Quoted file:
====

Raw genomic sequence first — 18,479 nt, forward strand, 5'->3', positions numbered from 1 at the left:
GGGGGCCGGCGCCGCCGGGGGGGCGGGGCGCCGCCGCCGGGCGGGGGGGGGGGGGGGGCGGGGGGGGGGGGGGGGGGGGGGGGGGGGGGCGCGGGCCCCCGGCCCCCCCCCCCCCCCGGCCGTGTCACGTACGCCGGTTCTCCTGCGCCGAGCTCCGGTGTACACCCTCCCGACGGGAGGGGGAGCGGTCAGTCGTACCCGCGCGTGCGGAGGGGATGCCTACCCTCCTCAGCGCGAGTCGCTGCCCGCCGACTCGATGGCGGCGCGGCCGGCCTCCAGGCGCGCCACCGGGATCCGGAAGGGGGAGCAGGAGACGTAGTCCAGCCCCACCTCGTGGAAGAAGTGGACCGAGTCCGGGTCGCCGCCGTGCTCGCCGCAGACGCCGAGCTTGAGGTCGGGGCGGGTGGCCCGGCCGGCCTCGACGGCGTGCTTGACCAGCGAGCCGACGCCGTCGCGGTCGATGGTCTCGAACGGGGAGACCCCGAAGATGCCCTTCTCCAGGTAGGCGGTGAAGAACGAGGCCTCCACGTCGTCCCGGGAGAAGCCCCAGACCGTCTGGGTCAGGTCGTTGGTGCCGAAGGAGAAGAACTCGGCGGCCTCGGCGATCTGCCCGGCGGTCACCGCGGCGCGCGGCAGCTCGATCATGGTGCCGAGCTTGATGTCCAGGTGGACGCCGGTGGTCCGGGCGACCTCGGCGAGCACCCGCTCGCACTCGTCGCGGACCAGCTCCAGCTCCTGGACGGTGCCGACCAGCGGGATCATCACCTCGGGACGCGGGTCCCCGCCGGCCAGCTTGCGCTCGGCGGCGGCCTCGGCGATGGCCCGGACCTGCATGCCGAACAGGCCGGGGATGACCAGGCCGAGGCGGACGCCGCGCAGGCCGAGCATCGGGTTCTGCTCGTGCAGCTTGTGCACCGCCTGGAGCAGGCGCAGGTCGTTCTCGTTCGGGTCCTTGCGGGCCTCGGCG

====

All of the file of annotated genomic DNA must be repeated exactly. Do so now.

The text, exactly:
Raw genomic sequence first — 18,479 nt, forward strand, 5'->3', positions numbered from 1 at the left:
GGGGGCCGGCGCCGCCGGGGGGGCGGGGCGCCGCCGCCGGGCGGGGGGGGGGGGGGGGCGGGGGGGGGGGGGGGGGGGGGGGGGGGGGGCGCGGGCCCCCGGCCCCCCCCCCCCCCCGGCCGTGTCACGTACGCCGGTTCTCCTGCGCCGAGCTCCGGTGTACACCCTCCCGACGGGAGGGGGAGCGGTCAGTCGTACCCGCGCGTGCGGAGGGGATGCCTACCCTCCTCAGCGCGAGTCGCTGCCCGCCGACTCGATGGCGGCGCGGCCGGCCTCCAGGCGCGCCACCGGGATCCGGAAGGGGGAGCAGGAGACGTAGTCCAGCCCCACCTCGTGGAAGAAGTGGACCGAGTCCGGGTCGCCGCCGTGCTCGCCGCAGACGCCGAGCTTGAGGTCGGGGCGGGTGGCCCGGCCGGCCTCGACGGCGTGCTTGACCAGCGAGCCGACGCCGTCGCGGTCGATGGTCTCGAACGGGGAGACCCCGAAGATGCCCTTCTCCAGGTAGGCGGTGAAGAACGAGGCCTCCACGTCGTCCCGGGAGAAGCCCCAGACCGTCTGGGTCAGGTCGTTGGTGCCGAAGGAGAAGAACTCGGCGGCCTCGGCGATCTGCCCGGCGGTCACCGCGGCGCGCGGCAGCTCGATCATGGTGCCGAGCTTGATGTCCAGGTGGACGCCGGTGGTCCGGGCGACCTCGGCGAGCACCCGCTCGCACTCGTCGCGGACCAGCTCCAGCTCCTGGACGGTGCCGACCAGCGGGATCATCACCTCGGGACGCGGGTCCCCGCCGGCCAGCTTGCGCTCGGCGGCGGCCTCGGCGATGGCCCGGACCTGCATGCCGAACAGGCCGGGGATGACCAGGCCGAGGCGGACGCCGCGCAGGCCGAGCATCGGGTTCTGCTCGTGCAGCTTGTGCACCGCCTGGAGCAGGCGCAGGTCGTTCTCGTTCGGGTCCTTGCGGGCCTCGGCG